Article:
Before tattoo machines begin to buzz at State of Grace tattoo shop in San Jose’s Japantown, artists’ stations are wiped down, sanitized and wrapped in plastic, while single-use gloves, needles and ink are laid out with freshly washed hands.
None of that is new protocol for battling COVID-19, according to shop owner and renowned tattooer Takahiro “Taki” Kitamura, who said his shop follows the county’s Public Health Department guidelines before any ink is added to clients’ skin.
But when his shop is cleared to reopen after shuttering March 15 because of the county’s shelter-in-place order, he plans to protect clients from COVID-19 by taking temperatures, disinfecting phones and requiring solo appointments to reduce gathering. Founded in 2002, State of Grace is now in its 10th year at the 3,000-square-foot location, where Taki thinks there’s plenty of room for social distancing, and wearing masks is a normalized practice for him and other tattooers.
“The reason I’m pushing for a fast reopening is because I know damn well the tattoo shops can go, and any one business we get open, that’s one more person getting an income to buy something, feed their kids and cycle back into the economy,” Taki told San José Spotlight. “I’m worried because I feel like a lot of the tattoo shops aren’t going to come back. … These aren’t jobs, these are our lives.”
Despite built-in cleaning and sanitizing practices, tattoo shops remain closed even as the county this week reopened in-person retail, outdoor dining, religious services and more. Taki understands Santa Clara County Public Health Officer Dr. Sara Cody’s responsibility for the region’s safety and her desire to make data-based decisions, but he is frustrated.
“To be quite frank, I’m 120 percent positive I can operate without getting anyone sick – I really do believe that,” Taki said. “The (cleaning solutions) we use kill hepatitis, so we’re not worried about this. Don’t get me wrong, we are taking COVID seriously, but we’re used to dealing with a host of diseases.”
County public health officials did not say why tattoo shops remain closed under the new health order or when they might reopen. Other personal care businesses, such as hair salons, also remain shuttered.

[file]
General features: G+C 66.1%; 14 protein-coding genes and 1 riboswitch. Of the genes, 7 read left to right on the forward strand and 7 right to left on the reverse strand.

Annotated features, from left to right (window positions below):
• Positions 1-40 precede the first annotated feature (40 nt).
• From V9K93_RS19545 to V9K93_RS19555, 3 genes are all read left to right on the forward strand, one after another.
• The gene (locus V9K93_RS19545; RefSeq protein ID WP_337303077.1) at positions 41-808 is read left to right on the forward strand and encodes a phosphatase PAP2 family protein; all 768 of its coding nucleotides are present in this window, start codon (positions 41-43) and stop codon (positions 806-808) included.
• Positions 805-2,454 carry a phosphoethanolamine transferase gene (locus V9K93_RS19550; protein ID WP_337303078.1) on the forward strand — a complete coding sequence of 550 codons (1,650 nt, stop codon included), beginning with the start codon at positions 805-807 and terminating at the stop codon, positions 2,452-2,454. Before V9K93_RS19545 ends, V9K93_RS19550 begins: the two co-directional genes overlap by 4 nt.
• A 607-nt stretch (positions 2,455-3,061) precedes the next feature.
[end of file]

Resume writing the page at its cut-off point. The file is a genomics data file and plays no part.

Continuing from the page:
Taki recently joined the Greater Downtown San Jose Economic Recovery Task Force, supported by Councilmember Raul Peralez, to share concerns about the Bay Area’s delayed reopening. Serving as the co-chair of the personal care committee during one of the few city-partnered opportunities for dialogue, Taki has become the de facto lobbyist for tattooers in San Jose, joined by leaders from businesses like gyms, barbershops and hair salons who voice different needs and concerns.
Taki said he appreciates that Peralez is leading the collaboration to reopen the economy, similar to how the construction industry recently pleaded its case for reopening April 29. Unlike construction, however, Taki said it feels like big businesses with money and influence get considerations, while fewer people go to bat for small businesses like tattooers.
Even if he has to wait for the next phase of reopening — whenever that arrives — the 46-year-old tattooer said speaking out is his way of supporting other shops that are struggling.
Taki said he’s seeing artists — in and outside his shop — move toward non-bodily art projects, from designing wine labels to selling original prints. It’s often the only thing artists can do, he said, as they wait on the sidelines and watch other industries open to crowds and lines.
But side projects often aren’t enough to replace incomes from tattooing.
Jose “Corrupt” Cervantes has worked at Sacred Oath for two years but has been tattooing since he was 17. Typically booked out three months for appointments, the 33-year-old black and gray realism artist finds himself now working on home improvement projects and keeping his two sons entertained. He’s also worked on commission projects and custom shoes, which he said bring in some cash, but nothing compared to his previous income.
“Right now, (commission funds) are basically for lunch. It’s really tough,” said Cervantes, who is considering downsizing and selling his truck. “I’m still floating with whatever I have in savings, but it’s running out.”
He said the continued shelter-in-place extensions make it hard to plan for the future, whether that means getting another job or concentrating on selling custom shoes or shirts. But he doesn’t want to leave the industry, which he said many still see as essential.
“Yeah, you could live without getting tattooed, of course, but people want to see that change on their body, because in a way it’s kind of like therapy,” Cervantes said. “A lot of the times, customers come in and want matching tattoos with their moms of something special, or grandma’s dying and they want to have a tattoo that represents them. So a lot of our customers, they’ll fight the closure.”
The artists say there’s been an influx of emails, texts and Instagram messages to get back into tattoo chairs, especially as cabin fever rises.
“It’s been crazy, like I’ve been getting so many messages asking, ‘When can I come back?’ Honestly, customers don’t care as much as us — we want to be safe,” said Long Nguyen, owner of New Generation Tattoo. “Of course, every tattoo artist is ready to tattoo, but at the same time we just listen to what (public health officials) have to say. It doesn’t matter about the money, as long as we’re all healthy and safe.”
A recent poll found the majority of county residents put public safety above the economy, but unless Nguyen, Taki and the rest of the industry can reopen businesses soon, they say those hardships will continue.
“Two and a half months of not working is pretty tough,” Nguyen said. “Especially if you don’t have a savings, you’re living paycheck to paycheck, or if you’re new to tattooing, it hurts.”
Contact Katie Lauer at firstname.lastname@example.org or follow @_katielauer on Twitter.